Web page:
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Exercise 21: Functions Can Return Something

You have been using the = character to name variables and set them to numbers or strings. We're now going to blow your mind again by showing you how to use = to set variables to be a value from a function. There will be one thing to pay close attention to, but first type this in:

We are now doing our own math functions for add, subtract, multiply, and divide. The important thing to notice is the last line where we say a + b (in add). What this does is the following:

  1. Our function is called with two arguments: a and b.
  2. We print out what our function is doing, in this case "ADDING".
  3. Then we tell Ruby to do something kind of backward: we return the addition of a + b. You might say this as, "I add a and b then return them." In Ruby, the last evaluated statement in a method is its return value. You can be more explicit if you want and type return a + b, but that is totally optional.
  4. Ruby adds the two numbers. Then when the function ends any line that runs it will be able to assign this a + b result to a variable.

As with many other things in this book, you should take this real slow, break it down and try to trace what's going on. To help there's extra credit to get you to solve a puzzle and learn something cool.

What You Should See

$ ruby ex21.rb
Let's do some math with just functions!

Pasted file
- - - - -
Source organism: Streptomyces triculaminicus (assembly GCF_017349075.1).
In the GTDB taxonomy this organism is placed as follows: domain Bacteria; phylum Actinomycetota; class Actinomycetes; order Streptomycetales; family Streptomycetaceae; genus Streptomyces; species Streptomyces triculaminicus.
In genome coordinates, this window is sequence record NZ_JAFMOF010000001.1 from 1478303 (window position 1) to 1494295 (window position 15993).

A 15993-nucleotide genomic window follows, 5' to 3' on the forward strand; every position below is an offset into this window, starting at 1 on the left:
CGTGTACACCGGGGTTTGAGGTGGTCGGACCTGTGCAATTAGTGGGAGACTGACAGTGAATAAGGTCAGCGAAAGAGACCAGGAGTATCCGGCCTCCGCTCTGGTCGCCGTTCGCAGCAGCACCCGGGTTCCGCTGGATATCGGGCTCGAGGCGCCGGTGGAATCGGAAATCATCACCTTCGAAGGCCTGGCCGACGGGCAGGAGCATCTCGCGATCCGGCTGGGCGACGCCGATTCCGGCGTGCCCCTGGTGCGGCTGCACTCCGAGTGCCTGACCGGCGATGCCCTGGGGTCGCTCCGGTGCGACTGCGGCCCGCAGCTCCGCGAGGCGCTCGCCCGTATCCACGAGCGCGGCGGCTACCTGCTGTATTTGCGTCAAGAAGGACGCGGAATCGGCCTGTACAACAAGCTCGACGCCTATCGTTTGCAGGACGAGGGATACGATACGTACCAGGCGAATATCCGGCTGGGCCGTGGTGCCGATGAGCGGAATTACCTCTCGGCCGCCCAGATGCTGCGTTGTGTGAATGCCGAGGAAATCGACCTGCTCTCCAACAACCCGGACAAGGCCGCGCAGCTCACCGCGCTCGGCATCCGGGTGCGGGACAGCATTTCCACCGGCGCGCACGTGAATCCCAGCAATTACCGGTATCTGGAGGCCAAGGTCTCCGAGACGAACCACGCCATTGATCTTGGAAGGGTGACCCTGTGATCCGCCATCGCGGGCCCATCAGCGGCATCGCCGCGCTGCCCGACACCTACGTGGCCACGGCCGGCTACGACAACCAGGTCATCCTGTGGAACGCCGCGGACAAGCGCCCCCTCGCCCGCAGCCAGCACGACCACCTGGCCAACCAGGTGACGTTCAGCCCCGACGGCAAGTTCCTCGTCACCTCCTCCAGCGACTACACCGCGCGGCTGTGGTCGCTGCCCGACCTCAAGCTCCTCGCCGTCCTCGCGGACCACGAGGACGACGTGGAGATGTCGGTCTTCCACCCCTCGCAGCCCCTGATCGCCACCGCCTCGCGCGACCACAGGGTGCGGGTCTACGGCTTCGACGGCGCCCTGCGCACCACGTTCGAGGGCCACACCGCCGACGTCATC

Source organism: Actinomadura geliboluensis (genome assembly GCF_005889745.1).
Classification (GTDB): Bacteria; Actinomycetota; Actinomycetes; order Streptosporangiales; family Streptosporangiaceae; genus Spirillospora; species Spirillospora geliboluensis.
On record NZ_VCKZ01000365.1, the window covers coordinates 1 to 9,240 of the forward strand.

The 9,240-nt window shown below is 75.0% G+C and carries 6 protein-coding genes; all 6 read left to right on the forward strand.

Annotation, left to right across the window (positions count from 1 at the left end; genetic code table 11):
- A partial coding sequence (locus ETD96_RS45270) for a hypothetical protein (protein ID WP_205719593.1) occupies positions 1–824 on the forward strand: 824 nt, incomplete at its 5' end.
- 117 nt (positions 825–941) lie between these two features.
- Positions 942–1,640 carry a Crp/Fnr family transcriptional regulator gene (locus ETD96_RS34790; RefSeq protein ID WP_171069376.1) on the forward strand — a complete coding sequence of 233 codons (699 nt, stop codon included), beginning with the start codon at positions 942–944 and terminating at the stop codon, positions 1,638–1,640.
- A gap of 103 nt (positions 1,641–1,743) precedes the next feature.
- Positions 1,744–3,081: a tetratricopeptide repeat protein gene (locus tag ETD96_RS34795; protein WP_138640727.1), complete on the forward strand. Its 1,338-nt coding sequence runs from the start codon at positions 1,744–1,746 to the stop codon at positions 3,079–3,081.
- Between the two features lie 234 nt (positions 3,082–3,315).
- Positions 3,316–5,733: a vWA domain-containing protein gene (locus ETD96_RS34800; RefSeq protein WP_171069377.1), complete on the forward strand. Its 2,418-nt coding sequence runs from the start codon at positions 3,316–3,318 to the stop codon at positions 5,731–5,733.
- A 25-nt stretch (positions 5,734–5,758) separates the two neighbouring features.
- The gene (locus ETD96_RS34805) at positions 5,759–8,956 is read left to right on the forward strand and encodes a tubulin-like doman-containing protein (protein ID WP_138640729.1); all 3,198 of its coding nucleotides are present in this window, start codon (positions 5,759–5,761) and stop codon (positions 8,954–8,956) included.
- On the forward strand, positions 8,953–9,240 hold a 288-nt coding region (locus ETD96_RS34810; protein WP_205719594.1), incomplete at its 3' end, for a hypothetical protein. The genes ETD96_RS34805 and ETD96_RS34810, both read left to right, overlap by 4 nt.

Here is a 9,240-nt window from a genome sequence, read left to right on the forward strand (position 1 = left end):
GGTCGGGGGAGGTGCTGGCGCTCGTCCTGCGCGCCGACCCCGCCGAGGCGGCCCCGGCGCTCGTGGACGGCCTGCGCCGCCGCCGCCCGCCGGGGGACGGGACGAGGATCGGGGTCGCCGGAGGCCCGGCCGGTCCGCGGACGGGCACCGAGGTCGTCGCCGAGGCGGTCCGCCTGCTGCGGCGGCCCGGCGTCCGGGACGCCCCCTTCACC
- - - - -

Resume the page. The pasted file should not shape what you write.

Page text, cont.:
ADDING 30 + 5
DIVIDING 100 / 2
Age: 35, Height: 74, Weight: 180, IQ: 50
Here is a puzzle.
ADDING 35 + -4426
That becomes:  -4391 Can you do it by hand?

Extra Credit

  1. If you aren't really sure what return values are, try writing a few of your own functions and have them return some values. You can return anything that you can put to the right of an =.
  2. At the end of the script is a puzzle. I'm taking the return value of one function, and using it as the argument of another function. I'm doing this in a chain so that I'm kind of creating a formula using the functions. It looks really weird, but if you run the script you can see the results. What you should do is try to figure out the normal formula that would recreate this same set of operations.
  3. Once you have the formula worked out for the puzzle, get in there and see what happens when you modify the parts of the functions. Try to change it on purpose to make another value.
  4. Finally, do the inverse. Write out a simple formula and use the functions in the same way to calculate it.

This exercise might really whack your brain out, but take it slow and easy and treat it like a little game. Figuring out puzzles like this is what makes programming fun, so I'll be giving you more little problems like this as we go.

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